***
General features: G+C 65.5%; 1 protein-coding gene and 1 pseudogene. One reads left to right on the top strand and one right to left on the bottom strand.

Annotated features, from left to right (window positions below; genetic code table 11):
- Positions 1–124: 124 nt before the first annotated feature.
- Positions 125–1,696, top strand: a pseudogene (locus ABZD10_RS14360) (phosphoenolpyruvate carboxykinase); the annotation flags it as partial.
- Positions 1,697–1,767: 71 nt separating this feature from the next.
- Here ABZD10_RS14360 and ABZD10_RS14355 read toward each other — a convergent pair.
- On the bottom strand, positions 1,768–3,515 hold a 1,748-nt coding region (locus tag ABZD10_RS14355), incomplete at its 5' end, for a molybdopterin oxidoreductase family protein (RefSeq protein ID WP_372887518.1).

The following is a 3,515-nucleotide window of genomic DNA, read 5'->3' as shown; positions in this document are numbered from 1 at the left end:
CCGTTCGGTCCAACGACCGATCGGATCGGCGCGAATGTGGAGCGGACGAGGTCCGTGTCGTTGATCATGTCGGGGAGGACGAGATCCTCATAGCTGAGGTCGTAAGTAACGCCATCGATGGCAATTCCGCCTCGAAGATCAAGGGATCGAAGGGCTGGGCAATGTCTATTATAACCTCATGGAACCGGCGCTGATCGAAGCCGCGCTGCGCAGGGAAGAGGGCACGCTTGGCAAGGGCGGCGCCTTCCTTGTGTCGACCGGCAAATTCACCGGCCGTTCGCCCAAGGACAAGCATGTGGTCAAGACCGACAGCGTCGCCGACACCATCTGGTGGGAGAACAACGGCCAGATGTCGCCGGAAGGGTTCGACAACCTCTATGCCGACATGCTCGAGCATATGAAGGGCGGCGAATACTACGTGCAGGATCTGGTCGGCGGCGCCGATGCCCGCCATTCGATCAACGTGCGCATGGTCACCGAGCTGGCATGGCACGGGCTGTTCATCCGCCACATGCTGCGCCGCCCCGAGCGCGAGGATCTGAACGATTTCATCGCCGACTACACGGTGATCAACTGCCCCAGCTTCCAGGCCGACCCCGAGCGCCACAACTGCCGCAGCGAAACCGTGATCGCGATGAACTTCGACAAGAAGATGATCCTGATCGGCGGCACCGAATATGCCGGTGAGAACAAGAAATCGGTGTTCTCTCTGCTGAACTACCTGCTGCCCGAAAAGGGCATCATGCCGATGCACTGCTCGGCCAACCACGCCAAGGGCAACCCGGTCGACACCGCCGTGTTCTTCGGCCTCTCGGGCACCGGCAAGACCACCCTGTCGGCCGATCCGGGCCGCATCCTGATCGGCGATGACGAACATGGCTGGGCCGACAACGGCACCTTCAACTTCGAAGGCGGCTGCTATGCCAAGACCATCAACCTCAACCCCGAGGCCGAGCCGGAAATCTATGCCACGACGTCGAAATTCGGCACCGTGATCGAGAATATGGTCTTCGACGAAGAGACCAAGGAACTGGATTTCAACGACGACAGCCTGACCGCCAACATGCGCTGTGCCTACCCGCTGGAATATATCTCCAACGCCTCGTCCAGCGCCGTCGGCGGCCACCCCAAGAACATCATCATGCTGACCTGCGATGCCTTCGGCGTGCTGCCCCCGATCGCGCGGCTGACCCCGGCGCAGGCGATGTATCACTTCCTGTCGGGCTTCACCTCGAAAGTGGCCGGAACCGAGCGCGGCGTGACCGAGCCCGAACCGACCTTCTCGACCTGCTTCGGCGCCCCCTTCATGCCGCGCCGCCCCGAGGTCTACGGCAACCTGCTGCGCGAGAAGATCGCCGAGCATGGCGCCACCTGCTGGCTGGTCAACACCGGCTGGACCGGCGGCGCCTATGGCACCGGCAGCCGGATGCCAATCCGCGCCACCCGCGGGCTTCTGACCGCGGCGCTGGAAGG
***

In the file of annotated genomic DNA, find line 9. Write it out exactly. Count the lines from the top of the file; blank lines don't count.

CCGTTCGGTCCAACGACCGATCGGATCGGCGCGAATGTGGAGCGGACGAGGTCCGTGTCGTTGATCATGTCGGGGAGGACGAGATCCTCATAGCTGAGGTCGTAAGTAACGCCATCGATGGCAATTCCGCCTCGAAGATCAAGGGATCGAAGGGCTGGGCAATGTCTATTATAACCTCATGGAACCGGCGCTGATCGAAGCCGCGCTGCGCAGGGAAGAGGGCACGCTTGGCAAGGGCGGCGCCTTCCTTGTGTCGACCGGCAAATTCACCGGCCGTTCGCCCAAGGACAAGCATGTGGTCAAGACCGACAGCGTCGCCGACACCATCTGGTGGGAGAACAACGGCCAGATGTCGCCGGAAGGGTTCGACAACCTCTATGCCGACATGCTCGAGCATATGAAGGGCGGCGAATACTACGTGCAGGATCTGGTCGGCGGCGCCGATGCCCGCCATTCGATCAACGTGCGCATGGTCACCGAGCTGGCATGGCACGGGCTGTTCATCCGCCACATGCTGCGCCGCCCCGAGCGCGAGGATCTGAACGATTTCATCGCCGACTACACGGTGATCAACTGCCCCAGCTTCCAGGCCGACCCCGAGCGCCACAACTGCCGCAGCGAAACCGTGATCGCGATGAACTTCGACAAGAAGATGATCCTGATCGGCGGCACCGAATATGCCGGTGAGAACAAGAAATCGGTGTTCTCTCTGCTGAACTACCTGCTGCCCGAAAAGGGCATCATGCCGATGCACTGCTCGGCCAACCACGCCAAGGGCAACCCGGTCGACACCGCCGTGTTCTTCGGCCTCTCGGGCACCGGCAAGACCACCCTGTCGGCCGATCCGGGCCGCATCCTGATCGGCGATGACGAACATGGCTGGGCCGACAACGGCACCTTCAACTTCGAAGGCGGCTGCTATGCCAAGACCATCAACCTCAACCCCGAGGCCGAGCCGGAAATCTATGCCACGACGTCGAAATTCGGCACCGTGATCGAGAATATGGTCTTCGACGAAGAGACCAAGGAACTGGATTTCAACGACGACAGCCTGACCGCCAACATGCGCTGTGCCTACCCGCTGGAATATATCTCCAACGCCTCGTCCAGCGCCGTCGGCGGCCACCCCAAGAACATCATCATGCTGACCTGCGATGCCTTCGGCGTGCTGCCCCCGATCGCGCGGCTGACCCCGGCGCAGGCGATGTATCACTTCCTGTCGGGCTTCACCTCGAAAGTGGCCGGAACCGAGCGCGGCGTGACCGAGCCCGAACCGACCTTCTCGACCTGCTTCGGCGCCCCCTTCATGCCGCGCCGCCCCGAGGTCTACGGCAACCTGCTGCGCGAGAAGATCGCCGAGCATGGCGCCACCTGCTGGCTGGTCAACACCGGCTGGACCGGCGGCGCCTATGGCACCGGCAGCCGGATGCCAATCCGCGCCACCCGCGGGCTTCTGACCGCGGCGCTGGAAGG